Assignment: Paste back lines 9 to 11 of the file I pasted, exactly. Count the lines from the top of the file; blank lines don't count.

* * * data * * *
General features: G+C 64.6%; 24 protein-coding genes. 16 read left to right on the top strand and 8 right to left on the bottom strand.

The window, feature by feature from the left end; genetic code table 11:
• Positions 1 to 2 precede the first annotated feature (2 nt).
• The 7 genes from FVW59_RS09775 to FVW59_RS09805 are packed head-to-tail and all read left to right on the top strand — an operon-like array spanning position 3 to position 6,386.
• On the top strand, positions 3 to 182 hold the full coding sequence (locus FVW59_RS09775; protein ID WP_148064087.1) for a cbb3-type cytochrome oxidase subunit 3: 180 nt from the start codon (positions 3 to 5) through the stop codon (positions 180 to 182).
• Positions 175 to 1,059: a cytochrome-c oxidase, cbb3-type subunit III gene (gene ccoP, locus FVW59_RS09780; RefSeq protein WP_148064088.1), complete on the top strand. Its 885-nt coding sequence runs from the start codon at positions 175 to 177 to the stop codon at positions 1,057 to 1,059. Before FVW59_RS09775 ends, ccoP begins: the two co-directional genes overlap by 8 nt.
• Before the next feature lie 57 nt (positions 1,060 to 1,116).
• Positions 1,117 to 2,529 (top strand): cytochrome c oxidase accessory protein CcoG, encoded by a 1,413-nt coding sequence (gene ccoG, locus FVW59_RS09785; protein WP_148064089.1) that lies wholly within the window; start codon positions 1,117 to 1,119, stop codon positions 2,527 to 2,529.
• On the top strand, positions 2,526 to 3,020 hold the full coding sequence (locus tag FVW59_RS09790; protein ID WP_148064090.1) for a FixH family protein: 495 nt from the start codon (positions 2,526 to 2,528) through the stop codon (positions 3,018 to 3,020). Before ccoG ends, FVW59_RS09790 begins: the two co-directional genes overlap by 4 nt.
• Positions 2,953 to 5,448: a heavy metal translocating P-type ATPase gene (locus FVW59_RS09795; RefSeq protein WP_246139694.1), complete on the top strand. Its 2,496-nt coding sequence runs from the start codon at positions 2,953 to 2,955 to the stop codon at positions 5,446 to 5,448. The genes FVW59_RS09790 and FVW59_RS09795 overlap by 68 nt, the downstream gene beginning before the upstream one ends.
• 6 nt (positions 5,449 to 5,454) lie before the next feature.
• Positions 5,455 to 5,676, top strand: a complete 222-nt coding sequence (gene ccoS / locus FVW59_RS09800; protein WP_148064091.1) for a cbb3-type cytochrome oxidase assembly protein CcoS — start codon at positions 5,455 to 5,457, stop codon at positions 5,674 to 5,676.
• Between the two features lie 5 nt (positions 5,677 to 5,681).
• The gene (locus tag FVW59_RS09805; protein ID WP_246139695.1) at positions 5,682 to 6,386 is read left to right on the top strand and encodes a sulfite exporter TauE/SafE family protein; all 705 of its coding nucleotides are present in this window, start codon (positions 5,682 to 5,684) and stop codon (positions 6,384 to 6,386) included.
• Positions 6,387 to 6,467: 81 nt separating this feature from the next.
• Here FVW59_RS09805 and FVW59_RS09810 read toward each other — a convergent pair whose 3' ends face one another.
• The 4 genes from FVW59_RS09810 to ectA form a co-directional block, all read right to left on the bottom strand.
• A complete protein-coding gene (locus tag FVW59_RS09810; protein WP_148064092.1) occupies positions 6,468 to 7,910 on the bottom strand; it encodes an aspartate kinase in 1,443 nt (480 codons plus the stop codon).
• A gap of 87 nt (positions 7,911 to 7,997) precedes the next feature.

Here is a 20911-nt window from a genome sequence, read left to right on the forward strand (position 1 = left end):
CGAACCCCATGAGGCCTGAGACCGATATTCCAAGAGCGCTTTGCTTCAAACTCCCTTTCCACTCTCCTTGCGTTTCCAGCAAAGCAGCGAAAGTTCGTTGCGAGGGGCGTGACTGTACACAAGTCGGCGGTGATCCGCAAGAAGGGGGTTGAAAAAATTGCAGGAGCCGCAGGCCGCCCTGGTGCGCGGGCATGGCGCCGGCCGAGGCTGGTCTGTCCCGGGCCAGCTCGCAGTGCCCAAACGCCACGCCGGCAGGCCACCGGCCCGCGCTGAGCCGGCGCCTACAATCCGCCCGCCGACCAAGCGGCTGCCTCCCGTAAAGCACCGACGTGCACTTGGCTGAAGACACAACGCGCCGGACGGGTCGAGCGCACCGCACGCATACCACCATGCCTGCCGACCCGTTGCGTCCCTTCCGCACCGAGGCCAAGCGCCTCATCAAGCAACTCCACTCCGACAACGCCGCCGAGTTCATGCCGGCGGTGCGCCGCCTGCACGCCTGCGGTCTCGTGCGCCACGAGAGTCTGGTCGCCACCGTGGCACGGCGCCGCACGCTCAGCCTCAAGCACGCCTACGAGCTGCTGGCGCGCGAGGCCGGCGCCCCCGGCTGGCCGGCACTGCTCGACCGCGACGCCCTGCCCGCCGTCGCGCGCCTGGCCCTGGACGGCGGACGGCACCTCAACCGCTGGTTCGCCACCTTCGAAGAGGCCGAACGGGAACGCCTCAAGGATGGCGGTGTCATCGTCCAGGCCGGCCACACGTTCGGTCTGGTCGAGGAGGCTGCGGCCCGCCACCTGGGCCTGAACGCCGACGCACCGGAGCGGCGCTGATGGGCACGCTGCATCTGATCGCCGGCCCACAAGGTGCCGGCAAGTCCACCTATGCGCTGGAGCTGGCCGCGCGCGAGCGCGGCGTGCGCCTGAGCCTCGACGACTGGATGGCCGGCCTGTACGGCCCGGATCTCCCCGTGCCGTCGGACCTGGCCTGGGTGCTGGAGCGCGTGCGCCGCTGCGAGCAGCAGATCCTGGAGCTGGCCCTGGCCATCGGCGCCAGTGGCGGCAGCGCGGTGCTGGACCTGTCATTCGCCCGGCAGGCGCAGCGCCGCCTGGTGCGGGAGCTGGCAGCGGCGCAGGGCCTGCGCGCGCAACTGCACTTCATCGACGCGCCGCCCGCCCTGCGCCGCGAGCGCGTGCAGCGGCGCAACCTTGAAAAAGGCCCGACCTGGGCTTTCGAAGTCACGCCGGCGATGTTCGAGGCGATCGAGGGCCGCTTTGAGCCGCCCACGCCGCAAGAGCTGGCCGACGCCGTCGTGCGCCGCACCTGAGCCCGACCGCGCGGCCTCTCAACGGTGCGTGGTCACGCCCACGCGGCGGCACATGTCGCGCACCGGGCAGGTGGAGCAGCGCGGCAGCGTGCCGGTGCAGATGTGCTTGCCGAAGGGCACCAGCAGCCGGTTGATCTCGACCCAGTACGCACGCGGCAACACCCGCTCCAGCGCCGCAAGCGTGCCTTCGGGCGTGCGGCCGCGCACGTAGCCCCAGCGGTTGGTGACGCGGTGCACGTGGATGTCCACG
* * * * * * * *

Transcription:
• On the top strand, positions 2,526 to 3,020 hold the full coding sequence (locus tag FVW59_RS09790; protein ID WP_148064090.1) for a FixH family protein: 495 nt from the start codon (positions 2,526 to 2,528) through the stop codon (positions 3,018 to 3,020). Before ccoG ends, FVW59_RS09790 begins: the two co-directional genes overlap by 4 nt.
• Positions 2,953 to 5,448: a heavy metal translocating P-type ATPase gene (locus FVW59_RS09795; RefSeq protein WP_246139694.1), complete on the top strand. Its 2,496-nt coding sequence runs from the start codon at positions 2,953 to 2,955 to the stop codon at positions 5,446 to 5,448. The genes FVW59_RS09790 and FVW59_RS09795 overlap by 68 nt, the downstream gene beginning before the upstream one ends.
• 6 nt (positions 5,449 to 5,454) lie before the next feature.